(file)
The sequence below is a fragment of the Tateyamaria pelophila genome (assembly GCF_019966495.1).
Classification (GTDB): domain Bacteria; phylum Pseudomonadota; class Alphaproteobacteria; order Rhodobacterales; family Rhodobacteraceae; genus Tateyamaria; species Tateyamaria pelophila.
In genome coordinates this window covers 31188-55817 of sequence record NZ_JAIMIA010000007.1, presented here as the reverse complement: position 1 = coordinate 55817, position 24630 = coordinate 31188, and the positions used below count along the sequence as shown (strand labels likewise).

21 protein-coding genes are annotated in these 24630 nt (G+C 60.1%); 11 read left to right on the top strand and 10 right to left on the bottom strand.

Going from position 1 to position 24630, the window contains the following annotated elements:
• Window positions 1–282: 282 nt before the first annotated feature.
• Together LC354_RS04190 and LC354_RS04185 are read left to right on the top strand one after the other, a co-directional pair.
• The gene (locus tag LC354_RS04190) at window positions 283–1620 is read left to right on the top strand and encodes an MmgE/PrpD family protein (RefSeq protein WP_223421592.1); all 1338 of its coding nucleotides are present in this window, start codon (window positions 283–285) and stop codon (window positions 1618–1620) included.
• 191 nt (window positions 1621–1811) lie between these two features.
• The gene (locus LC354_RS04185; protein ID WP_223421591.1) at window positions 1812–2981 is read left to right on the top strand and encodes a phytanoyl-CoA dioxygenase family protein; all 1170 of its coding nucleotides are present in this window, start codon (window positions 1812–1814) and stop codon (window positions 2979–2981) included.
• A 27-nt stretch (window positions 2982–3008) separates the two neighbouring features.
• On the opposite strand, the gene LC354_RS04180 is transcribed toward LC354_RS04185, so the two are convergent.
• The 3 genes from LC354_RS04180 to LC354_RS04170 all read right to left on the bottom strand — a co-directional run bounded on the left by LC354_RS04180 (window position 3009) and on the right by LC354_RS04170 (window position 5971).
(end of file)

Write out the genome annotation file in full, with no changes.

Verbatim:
The sequence below is a fragment of the Tateyamaria pelophila genome (assembly GCF_019966495.1).
Classification (GTDB): domain Bacteria; phylum Pseudomonadota; class Alphaproteobacteria; order Rhodobacterales; family Rhodobacteraceae; genus Tateyamaria; species Tateyamaria pelophila.
In genome coordinates this window covers 31188-55817 of sequence record NZ_JAIMIA010000007.1, presented here as the reverse complement: position 1 = coordinate 55817, position 24630 = coordinate 31188, and the positions used below count along the sequence as shown (strand labels likewise).

21 protein-coding genes are annotated in these 24630 nt (G+C 60.1%); 11 read left to right on the top strand and 10 right to left on the bottom strand.

Going from position 1 to position 24630, the window contains the following annotated elements:
• Window positions 1–282: 282 nt before the first annotated feature.
• Together LC354_RS04190 and LC354_RS04185 are read left to right on the top strand one after the other, a co-directional pair.
• The gene (locus tag LC354_RS04190) at window positions 283–1620 is read left to right on the top strand and encodes an MmgE/PrpD family protein (RefSeq protein WP_223421592.1); all 1338 of its coding nucleotides are present in this window, start codon (window positions 283–285) and stop codon (window positions 1618–1620) included.
• 191 nt (window positions 1621–1811) lie between these two features.
• The gene (locus LC354_RS04185; protein ID WP_223421591.1) at window positions 1812–2981 is read left to right on the top strand and encodes a phytanoyl-CoA dioxygenase family protein; all 1170 of its coding nucleotides are present in this window, start codon (window positions 1812–1814) and stop codon (window positions 2979–2981) included.
• A 27-nt stretch (window positions 2982–3008) separates the two neighbouring features.
• On the opposite strand, the gene LC354_RS04180 is transcribed toward LC354_RS04185, so the two are convergent.
• The 3 genes from LC354_RS04180 to LC354_RS04170 all read right to left on the bottom strand — a co-directional run bounded on the left by LC354_RS04180 (window position 3009) and on the right by LC354_RS04170 (window position 5971).